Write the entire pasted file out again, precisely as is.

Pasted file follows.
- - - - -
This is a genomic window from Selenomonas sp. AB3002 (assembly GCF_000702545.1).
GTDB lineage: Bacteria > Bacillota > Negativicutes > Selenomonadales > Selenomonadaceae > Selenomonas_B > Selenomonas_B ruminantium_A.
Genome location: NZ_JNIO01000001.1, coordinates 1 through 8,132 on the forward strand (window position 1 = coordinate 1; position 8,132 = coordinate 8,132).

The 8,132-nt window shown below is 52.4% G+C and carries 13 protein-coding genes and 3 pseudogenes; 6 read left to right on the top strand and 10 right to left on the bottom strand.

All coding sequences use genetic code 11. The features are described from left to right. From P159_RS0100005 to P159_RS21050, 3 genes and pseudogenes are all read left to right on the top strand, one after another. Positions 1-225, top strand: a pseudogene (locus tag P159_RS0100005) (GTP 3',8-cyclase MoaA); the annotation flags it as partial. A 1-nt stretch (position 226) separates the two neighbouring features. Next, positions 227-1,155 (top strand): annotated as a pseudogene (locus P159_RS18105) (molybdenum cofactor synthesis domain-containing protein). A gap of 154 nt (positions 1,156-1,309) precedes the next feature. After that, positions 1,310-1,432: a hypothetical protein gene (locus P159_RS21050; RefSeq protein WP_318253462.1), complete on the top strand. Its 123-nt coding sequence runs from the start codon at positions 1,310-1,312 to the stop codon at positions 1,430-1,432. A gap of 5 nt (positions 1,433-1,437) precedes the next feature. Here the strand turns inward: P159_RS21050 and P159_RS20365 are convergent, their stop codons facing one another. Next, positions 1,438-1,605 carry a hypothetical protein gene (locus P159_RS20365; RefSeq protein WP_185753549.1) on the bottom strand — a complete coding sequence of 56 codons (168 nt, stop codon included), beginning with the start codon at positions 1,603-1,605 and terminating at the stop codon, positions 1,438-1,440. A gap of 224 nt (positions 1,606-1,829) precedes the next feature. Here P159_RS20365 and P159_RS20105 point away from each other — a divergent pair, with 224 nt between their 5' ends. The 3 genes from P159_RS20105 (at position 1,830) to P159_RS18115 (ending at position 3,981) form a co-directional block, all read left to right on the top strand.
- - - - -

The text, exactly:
This is a genomic window from Selenomonas sp. AB3002 (assembly GCF_000702545.1).
GTDB lineage: Bacteria > Bacillota > Negativicutes > Selenomonadales > Selenomonadaceae > Selenomonas_B > Selenomonas_B ruminantium_A.
Genome location: NZ_JNIO01000001.1, coordinates 1 through 8,132 on the forward strand (window position 1 = coordinate 1; position 8,132 = coordinate 8,132).

The 8,132-nt window shown below is 52.4% G+C and carries 13 protein-coding genes and 3 pseudogenes; 6 read left to right on the top strand and 10 right to left on the bottom strand.

All coding sequences use genetic code 11. The features are described from left to right. From P159_RS0100005 to P159_RS21050, 3 genes and pseudogenes are all read left to right on the top strand, one after another. Positions 1-225, top strand: a pseudogene (locus tag P159_RS0100005) (GTP 3',8-cyclase MoaA); the annotation flags it as partial. A 1-nt stretch (position 226) separates the two neighbouring features. Next, positions 227-1,155 (top strand): annotated as a pseudogene (locus P159_RS18105) (molybdenum cofactor synthesis domain-containing protein). A gap of 154 nt (positions 1,156-1,309) precedes the next feature. After that, positions 1,310-1,432: a hypothetical protein gene (locus P159_RS21050; RefSeq protein WP_318253462.1), complete on the top strand. Its 123-nt coding sequence runs from the start codon at positions 1,310-1,312 to the stop codon at positions 1,430-1,432. A gap of 5 nt (positions 1,433-1,437) precedes the next feature. Here the strand turns inward: P159_RS21050 and P159_RS20365 are convergent, their stop codons facing one another. Next, positions 1,438-1,605 carry a hypothetical protein gene (locus P159_RS20365; RefSeq protein WP_185753549.1) on the bottom strand — a complete coding sequence of 56 codons (168 nt, stop codon included), beginning with the start codon at positions 1,603-1,605 and terminating at the stop codon, positions 1,438-1,440. A gap of 224 nt (positions 1,606-1,829) precedes the next feature. Here P159_RS20365 and P159_RS20105 point away from each other — a divergent pair, with 224 nt between their 5' ends. The 3 genes from P159_RS20105 (at position 1,830) to P159_RS18115 (ending at position 3,981) form a co-directional block, all read left to right on the top strand.